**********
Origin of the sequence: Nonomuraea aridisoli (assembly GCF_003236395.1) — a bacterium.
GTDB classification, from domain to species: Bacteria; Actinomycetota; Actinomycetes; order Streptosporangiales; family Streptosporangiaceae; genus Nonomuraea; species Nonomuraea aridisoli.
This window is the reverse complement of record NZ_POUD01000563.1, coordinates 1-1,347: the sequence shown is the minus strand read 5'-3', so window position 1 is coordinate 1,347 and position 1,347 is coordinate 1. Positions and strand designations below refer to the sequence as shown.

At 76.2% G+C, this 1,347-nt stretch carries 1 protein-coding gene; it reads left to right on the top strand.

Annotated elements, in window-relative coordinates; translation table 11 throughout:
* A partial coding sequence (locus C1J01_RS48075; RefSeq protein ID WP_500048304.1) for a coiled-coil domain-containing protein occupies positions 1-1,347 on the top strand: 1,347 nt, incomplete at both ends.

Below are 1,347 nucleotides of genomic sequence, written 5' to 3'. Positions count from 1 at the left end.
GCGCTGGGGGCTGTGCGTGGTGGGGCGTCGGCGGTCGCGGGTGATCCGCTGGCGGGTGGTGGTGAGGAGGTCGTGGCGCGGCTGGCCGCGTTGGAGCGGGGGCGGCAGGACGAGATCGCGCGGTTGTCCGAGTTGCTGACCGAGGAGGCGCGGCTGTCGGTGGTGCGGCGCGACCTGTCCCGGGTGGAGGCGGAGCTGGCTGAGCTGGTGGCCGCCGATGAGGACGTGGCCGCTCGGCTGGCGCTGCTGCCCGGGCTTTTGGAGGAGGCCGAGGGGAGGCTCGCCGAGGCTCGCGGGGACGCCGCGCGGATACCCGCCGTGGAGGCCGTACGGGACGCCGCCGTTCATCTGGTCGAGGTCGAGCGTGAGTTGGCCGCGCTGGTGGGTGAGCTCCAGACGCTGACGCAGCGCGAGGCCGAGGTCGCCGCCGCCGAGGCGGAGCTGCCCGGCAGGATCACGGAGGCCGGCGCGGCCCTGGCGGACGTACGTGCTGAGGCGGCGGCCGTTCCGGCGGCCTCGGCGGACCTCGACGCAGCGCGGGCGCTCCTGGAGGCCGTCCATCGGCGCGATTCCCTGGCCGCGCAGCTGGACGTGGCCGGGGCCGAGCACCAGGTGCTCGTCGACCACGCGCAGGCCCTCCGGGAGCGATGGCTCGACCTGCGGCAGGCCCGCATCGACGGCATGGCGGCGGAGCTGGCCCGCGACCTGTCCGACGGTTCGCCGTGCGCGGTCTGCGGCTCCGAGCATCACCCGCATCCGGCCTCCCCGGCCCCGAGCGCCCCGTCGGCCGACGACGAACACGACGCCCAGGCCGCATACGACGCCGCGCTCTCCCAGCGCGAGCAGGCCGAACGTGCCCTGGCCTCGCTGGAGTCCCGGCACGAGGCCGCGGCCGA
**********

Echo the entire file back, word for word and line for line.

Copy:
Origin of the sequence: Nonomuraea aridisoli (assembly GCF_003236395.1) — a bacterium.
GTDB classification, from domain to species: Bacteria; Actinomycetota; Actinomycetes; order Streptosporangiales; family Streptosporangiaceae; genus Nonomuraea; species Nonomuraea aridisoli.
This window is the reverse complement of record NZ_POUD01000563.1, coordinates 1-1,347: the sequence shown is the minus strand read 5'-3', so window position 1 is coordinate 1,347 and position 1,347 is coordinate 1. Positions and strand designations below refer to the sequence as shown.

At 76.2% G+C, this 1,347-nt stretch carries 1 protein-coding gene; it reads left to right on the top strand.

Annotated elements, in window-relative coordinates; translation table 11 throughout:
* A partial coding sequence (locus C1J01_RS48075; RefSeq protein ID WP_500048304.1) for a coiled-coil domain-containing protein occupies positions 1-1,347 on the top strand: 1,347 nt, incomplete at both ends.

Below are 1,347 nucleotides of genomic sequence, written 5' to 3'. Positions count from 1 at the left end.
GCGCTGGGGGCTGTGCGTGGTGGGGCGTCGGCGGTCGCGGGTGATCCGCTGGCGGGTGGTGGTGAGGAGGTCGTGGCGCGGCTGGCCGCGTTGGAGCGGGGGCGGCAGGACGAGATCGCGCGGTTGTCCGAGTTGCTGACCGAGGAGGCGCGGCTGTCGGTGGTGCGGCGCGACCTGTCCCGGGTGGAGGCGGAGCTGGCTGAGCTGGTGGCCGCCGATGAGGACGTGGCCGCTCGGCTGGCGCTGCTGCCCGGGCTTTTGGAGGAGGCCGAGGGGAGGCTCGCCGAGGCTCGCGGGGACGCCGCGCGGATACCCGCCGTGGAGGCCGTACGGGACGCCGCCGTTCATCTGGTCGAGGTCGAGCGTGAGTTGGCCGCGCTGGTGGGTGAGCTCCAGACGCTGACGCAGCGCGAGGCCGAGGTCGCCGCCGCCGAGGCGGAGCTGCCCGGCAGGATCACGGAGGCCGGCGCGGCCCTGGCGGACGTACGTGCTGAGGCGGCGGCCGTTCCGGCGGCCTCGGCGGACCTCGACGCAGCGCGGGCGCTCCTGGAGGCCGTCCATCGGCGCGATTCCCTGGCCGCGCAGCTGGACGTGGCCGGGGCCGAGCACCAGGTGCTCGTCGACCACGCGCAGGCCCTCCGGGAGCGATGGCTCGACCTGCGGCAGGCCCGCATCGACGGCATGGCGGCGGAGCTGGCCCGCGACCTGTCCGACGGTTCGCCGTGCGCGGTCTGCGGCTCCGAGCATCACCCGCATCCGGCCTCCCCGGCCCCGAGCGCCCCGTCGGCCGACGACGAACACGACGCCCAGGCCGCATACGACGCCGCGCTCTCCCAGCGCGAGCAGGCCGAACGTGCCCTGGCCTCGCTGGAGTCCCGGCACGAGGCCGCGGCCGA